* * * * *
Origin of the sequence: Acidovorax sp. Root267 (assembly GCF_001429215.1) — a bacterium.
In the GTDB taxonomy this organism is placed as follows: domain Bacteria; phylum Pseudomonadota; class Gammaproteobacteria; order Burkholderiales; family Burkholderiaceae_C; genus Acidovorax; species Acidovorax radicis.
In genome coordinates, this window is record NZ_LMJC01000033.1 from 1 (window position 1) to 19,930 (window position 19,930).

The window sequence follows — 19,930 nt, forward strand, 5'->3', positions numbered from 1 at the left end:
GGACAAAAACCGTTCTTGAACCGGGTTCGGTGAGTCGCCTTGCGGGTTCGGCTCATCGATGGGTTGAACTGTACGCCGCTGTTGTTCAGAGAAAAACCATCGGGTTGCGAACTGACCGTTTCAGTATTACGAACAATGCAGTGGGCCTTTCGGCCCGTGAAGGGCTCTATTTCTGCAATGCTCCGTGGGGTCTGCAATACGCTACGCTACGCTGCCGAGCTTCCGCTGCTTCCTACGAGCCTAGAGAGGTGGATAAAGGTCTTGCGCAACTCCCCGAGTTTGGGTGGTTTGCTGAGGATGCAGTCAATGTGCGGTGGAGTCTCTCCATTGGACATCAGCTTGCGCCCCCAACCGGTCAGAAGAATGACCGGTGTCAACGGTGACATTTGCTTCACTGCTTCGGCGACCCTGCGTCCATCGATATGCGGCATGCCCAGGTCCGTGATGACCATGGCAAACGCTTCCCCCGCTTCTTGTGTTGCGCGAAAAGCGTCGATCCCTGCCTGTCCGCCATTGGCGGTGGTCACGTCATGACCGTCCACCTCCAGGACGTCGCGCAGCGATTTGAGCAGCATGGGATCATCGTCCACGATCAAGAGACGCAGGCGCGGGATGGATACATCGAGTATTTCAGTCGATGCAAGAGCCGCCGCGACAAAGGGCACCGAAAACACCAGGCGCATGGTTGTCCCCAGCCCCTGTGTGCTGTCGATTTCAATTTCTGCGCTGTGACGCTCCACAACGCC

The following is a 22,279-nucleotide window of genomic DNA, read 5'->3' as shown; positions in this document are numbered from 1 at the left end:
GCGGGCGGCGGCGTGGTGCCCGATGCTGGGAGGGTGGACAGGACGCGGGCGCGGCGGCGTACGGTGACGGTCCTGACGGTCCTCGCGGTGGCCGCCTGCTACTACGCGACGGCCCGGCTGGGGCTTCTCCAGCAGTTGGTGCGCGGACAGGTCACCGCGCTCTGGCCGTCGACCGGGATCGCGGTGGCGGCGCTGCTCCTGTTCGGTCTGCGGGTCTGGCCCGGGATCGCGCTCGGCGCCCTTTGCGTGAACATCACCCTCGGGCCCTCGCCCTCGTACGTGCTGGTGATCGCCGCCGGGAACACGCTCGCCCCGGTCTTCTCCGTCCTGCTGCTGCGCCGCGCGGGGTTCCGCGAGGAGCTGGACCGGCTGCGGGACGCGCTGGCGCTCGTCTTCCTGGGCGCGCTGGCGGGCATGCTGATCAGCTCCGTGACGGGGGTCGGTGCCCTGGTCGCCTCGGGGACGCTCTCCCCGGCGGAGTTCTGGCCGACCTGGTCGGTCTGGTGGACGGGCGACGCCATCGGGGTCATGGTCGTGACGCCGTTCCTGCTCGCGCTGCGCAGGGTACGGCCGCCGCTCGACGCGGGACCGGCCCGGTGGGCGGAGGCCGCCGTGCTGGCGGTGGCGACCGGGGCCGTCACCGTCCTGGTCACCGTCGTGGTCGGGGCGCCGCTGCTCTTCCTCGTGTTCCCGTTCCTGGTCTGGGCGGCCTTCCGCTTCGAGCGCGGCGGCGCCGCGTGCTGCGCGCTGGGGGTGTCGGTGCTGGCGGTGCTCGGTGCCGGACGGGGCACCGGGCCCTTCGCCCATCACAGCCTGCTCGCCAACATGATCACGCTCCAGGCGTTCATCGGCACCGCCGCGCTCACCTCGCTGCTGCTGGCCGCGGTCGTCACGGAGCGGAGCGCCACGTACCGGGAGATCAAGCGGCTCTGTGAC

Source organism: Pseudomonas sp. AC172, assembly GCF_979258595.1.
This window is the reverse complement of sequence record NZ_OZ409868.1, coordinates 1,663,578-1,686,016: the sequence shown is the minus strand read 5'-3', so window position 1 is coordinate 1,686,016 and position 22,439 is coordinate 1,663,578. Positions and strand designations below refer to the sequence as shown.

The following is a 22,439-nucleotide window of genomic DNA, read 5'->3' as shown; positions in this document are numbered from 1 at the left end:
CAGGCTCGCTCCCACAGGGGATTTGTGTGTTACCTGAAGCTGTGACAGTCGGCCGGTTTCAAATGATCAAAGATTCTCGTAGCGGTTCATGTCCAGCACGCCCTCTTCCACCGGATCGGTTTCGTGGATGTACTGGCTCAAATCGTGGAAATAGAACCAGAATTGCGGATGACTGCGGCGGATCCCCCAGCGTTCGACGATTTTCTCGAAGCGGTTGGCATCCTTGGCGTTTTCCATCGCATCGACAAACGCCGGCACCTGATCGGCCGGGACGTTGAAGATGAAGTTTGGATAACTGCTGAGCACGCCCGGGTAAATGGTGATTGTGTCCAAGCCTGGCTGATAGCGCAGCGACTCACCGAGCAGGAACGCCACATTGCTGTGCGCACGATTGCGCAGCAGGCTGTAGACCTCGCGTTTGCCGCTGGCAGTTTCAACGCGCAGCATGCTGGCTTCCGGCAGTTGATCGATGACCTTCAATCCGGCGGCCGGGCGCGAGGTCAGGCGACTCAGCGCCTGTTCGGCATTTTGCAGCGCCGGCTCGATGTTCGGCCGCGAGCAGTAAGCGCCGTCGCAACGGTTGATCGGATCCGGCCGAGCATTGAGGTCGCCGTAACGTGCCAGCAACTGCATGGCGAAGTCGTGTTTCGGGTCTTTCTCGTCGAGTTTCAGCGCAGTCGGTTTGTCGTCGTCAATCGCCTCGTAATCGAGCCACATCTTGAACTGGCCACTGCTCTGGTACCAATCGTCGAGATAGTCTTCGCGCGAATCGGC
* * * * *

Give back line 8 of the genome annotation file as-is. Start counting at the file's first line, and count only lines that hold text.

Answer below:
Source organism: Pseudomonas sp. AC172, assembly GCF_979258595.1.